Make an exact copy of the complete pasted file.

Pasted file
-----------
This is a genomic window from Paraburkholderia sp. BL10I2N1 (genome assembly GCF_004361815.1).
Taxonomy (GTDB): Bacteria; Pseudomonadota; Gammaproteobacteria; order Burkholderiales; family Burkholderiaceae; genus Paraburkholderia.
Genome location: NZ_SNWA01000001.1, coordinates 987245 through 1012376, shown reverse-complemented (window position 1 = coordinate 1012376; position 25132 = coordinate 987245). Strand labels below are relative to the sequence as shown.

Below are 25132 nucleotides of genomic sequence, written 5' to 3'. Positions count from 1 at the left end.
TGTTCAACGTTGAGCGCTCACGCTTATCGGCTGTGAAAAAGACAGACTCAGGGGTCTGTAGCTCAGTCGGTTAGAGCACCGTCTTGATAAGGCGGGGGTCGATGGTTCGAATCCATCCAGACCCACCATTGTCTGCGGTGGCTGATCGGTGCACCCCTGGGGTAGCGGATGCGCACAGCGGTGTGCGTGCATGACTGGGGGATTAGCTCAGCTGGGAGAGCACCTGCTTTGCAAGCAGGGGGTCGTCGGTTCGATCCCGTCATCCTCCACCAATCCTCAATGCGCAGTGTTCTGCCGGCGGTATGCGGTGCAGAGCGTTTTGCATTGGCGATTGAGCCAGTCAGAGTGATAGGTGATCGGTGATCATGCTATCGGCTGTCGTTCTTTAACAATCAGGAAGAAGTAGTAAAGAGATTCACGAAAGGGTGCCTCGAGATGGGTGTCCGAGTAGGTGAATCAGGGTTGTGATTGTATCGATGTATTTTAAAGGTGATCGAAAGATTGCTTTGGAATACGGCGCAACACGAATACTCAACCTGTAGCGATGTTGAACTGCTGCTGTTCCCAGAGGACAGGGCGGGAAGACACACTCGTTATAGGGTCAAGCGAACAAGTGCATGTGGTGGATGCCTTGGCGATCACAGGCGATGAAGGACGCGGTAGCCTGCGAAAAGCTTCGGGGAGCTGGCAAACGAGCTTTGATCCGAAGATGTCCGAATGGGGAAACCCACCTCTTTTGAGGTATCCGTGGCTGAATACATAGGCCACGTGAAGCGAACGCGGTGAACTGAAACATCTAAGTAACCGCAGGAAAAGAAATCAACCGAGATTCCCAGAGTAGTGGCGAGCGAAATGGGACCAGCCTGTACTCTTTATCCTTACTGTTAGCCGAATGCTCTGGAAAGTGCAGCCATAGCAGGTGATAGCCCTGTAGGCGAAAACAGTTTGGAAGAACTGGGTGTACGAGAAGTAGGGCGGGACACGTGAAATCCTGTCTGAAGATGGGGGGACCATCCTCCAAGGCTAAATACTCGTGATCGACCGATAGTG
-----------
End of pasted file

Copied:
This is a genomic window from Paraburkholderia sp. BL10I2N1 (genome assembly GCF_004361815.1).
Taxonomy (GTDB): Bacteria; Pseudomonadota; Gammaproteobacteria; order Burkholderiales; family Burkholderiaceae; genus Paraburkholderia.
Genome location: NZ_SNWA01000001.1, coordinates 987245 through 1012376, shown reverse-complemented (window position 1 = coordinate 1012376; position 25132 = coordinate 987245). Strand labels below are relative to the sequence as shown.

Below are 25132 nucleotides of genomic sequence, written 5' to 3'. Positions count from 1 at the left end.
TGTTCAACGTTGAGCGCTCACGCTTATCGGCTGTGAAAAAGACAGACTCAGGGGTCTGTAGCTCAGTCGGTTAGAGCACCGTCTTGATAAGGCGGGGGTCGATGGTTCGAATCCATCCAGACCCACCATTGTCTGCGGTGGCTGATCGGTGCACCCCTGGGGTAGCGGATGCGCACAGCGGTGTGCGTGCATGACTGGGGGATTAGCTCAGCTGGGAGAGCACCTGCTTTGCAAGCAGGGGGTCGTCGGTTCGATCCCGTCATCCTCCACCAATCCTCAATGCGCAGTGTTCTGCCGGCGGTATGCGGTGCAGAGCGTTTTGCATTGGCGATTGAGCCAGTCAGAGTGATAGGTGATCGGTGATCATGCTATCGGCTGTCGTTCTTTAACAATCAGGAAGAAGTAGTAAAGAGATTCACGAAAGGGTGCCTCGAGATGGGTGTCCGAGTAGGTGAATCAGGGTTGTGATTGTATCGATGTATTTTAAAGGTGATCGAAAGATTGCTTTGGAATACGGCGCAACACGAATACTCAACCTGTAGCGATGTTGAACTGCTGCTGTTCCCAGAGGACAGGGCGGGAAGACACACTCGTTATAGGGTCAAGCGAACAAGTGCATGTGGTGGATGCCTTGGCGATCACAGGCGATGAAGGACGCGGTAGCCTGCGAAAAGCTTCGGGGAGCTGGCAAACGAGCTTTGATCCGAAGATGTCCGAATGGGGAAACCCACCTCTTTTGAGGTATCCGTGGCTGAATACATAGGCCACGTGAAGCGAACGCGGTGAACTGAAACATCTAAGTAACCGCAGGAAAAGAAATCAACCGAGATTCCCAGAGTAGTGGCGAGCGAAATGGGACCAGCCTGTACTCTTTATCCTTACTGTTAGCCGAATGCTCTGGAAAGTGCAGCCATAGCAGGTGATAGCCCTGTAGGCGAAAACAGTTTGGAAGAACTGGGTGTACGAGAAGTAGGGCGGGACACGTGAAATCCTGTCTGAAGATGGGGGGACCATCCTCCAAGGCTAAATACTCGTGATCGACCGATAGTG